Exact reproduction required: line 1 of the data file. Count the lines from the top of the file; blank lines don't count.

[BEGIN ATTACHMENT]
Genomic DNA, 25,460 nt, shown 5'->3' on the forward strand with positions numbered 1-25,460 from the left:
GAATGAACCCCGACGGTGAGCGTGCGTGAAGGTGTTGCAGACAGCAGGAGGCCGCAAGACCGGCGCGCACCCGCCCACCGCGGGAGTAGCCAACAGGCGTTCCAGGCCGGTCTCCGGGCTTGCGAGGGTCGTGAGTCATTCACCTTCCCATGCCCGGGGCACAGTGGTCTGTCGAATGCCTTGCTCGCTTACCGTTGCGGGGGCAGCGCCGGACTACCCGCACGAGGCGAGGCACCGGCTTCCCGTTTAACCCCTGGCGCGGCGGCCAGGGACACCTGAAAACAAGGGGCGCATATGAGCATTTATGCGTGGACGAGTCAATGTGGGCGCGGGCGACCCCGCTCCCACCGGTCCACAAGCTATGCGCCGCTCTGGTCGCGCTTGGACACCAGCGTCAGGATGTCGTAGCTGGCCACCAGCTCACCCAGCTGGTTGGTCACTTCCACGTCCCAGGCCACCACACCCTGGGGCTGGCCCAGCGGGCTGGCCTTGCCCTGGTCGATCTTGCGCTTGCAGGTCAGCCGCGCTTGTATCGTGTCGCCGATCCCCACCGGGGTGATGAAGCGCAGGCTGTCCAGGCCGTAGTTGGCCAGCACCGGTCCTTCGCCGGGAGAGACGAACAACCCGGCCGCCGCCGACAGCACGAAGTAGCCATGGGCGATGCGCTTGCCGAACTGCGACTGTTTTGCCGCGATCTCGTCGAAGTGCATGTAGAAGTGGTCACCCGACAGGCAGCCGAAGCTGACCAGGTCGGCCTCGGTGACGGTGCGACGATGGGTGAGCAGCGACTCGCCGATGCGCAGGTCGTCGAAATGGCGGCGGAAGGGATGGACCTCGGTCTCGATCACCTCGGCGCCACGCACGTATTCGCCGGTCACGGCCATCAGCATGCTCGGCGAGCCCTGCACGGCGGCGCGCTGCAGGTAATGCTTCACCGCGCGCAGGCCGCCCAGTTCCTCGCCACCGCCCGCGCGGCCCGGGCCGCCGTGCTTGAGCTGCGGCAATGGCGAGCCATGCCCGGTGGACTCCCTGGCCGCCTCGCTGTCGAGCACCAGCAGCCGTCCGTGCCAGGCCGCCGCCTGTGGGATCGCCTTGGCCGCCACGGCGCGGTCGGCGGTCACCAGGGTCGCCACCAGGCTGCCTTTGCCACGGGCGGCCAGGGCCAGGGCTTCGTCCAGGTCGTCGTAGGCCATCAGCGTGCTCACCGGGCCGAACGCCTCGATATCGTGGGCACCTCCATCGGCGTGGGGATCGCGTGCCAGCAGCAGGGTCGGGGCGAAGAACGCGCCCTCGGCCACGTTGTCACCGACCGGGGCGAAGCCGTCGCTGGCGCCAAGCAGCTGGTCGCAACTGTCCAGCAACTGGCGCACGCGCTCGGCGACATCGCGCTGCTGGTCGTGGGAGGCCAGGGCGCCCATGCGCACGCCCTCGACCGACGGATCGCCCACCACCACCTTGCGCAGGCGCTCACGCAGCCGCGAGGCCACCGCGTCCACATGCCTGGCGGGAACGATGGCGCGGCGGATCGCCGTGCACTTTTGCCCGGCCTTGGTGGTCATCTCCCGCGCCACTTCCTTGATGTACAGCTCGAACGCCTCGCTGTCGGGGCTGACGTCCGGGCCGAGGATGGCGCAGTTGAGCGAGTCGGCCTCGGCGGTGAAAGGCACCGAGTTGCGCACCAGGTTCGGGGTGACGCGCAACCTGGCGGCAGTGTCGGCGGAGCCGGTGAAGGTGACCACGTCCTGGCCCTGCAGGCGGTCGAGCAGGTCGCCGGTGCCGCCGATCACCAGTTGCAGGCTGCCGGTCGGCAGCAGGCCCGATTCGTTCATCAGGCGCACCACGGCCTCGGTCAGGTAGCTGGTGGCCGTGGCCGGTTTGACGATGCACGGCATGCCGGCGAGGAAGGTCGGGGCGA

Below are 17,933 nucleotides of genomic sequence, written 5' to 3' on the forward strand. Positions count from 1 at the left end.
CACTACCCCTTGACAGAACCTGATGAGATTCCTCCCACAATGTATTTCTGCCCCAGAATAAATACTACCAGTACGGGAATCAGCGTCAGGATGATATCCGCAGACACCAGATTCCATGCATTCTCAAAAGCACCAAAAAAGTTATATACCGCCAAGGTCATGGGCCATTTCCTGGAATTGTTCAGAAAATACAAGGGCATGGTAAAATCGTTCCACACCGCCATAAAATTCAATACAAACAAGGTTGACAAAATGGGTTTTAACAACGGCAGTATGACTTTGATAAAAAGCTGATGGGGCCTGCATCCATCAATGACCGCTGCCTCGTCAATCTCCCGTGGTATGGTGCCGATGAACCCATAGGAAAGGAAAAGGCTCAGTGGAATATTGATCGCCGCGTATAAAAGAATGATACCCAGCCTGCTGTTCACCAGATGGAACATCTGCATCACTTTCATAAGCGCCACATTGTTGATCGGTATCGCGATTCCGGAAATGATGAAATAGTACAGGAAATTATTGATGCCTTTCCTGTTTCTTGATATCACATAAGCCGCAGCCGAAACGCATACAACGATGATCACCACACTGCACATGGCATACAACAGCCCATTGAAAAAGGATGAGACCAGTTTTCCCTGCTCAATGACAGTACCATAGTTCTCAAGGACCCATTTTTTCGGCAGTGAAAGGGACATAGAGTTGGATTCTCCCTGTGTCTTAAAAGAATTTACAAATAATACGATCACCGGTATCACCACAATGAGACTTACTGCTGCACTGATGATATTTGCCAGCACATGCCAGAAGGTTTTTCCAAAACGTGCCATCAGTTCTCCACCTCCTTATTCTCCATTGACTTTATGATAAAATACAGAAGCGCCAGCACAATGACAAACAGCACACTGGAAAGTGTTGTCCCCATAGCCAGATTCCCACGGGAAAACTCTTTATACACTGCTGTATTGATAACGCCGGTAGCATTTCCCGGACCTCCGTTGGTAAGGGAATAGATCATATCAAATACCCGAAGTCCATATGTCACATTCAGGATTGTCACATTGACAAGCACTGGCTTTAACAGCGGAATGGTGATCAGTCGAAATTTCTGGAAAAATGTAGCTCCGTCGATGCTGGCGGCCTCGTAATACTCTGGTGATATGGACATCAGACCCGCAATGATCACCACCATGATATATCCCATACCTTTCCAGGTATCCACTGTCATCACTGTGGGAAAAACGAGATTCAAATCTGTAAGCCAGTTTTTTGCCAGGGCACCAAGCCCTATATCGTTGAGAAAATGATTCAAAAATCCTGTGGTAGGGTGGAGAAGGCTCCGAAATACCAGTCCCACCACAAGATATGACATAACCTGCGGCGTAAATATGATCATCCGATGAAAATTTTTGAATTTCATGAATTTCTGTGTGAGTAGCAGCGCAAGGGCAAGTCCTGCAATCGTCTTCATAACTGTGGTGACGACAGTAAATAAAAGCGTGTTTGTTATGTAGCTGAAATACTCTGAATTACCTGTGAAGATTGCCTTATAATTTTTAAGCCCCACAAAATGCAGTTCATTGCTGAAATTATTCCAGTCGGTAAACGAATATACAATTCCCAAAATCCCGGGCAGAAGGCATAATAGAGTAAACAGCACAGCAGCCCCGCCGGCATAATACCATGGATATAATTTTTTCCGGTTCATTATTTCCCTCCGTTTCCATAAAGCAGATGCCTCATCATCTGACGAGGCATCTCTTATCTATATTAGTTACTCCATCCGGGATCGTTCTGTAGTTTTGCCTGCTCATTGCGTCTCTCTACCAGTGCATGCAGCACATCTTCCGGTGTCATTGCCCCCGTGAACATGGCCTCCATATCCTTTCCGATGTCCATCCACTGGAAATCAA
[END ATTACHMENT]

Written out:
Genomic DNA, 25,460 nt, shown 5'->3' on the forward strand with positions numbered 1-25,460 from the left: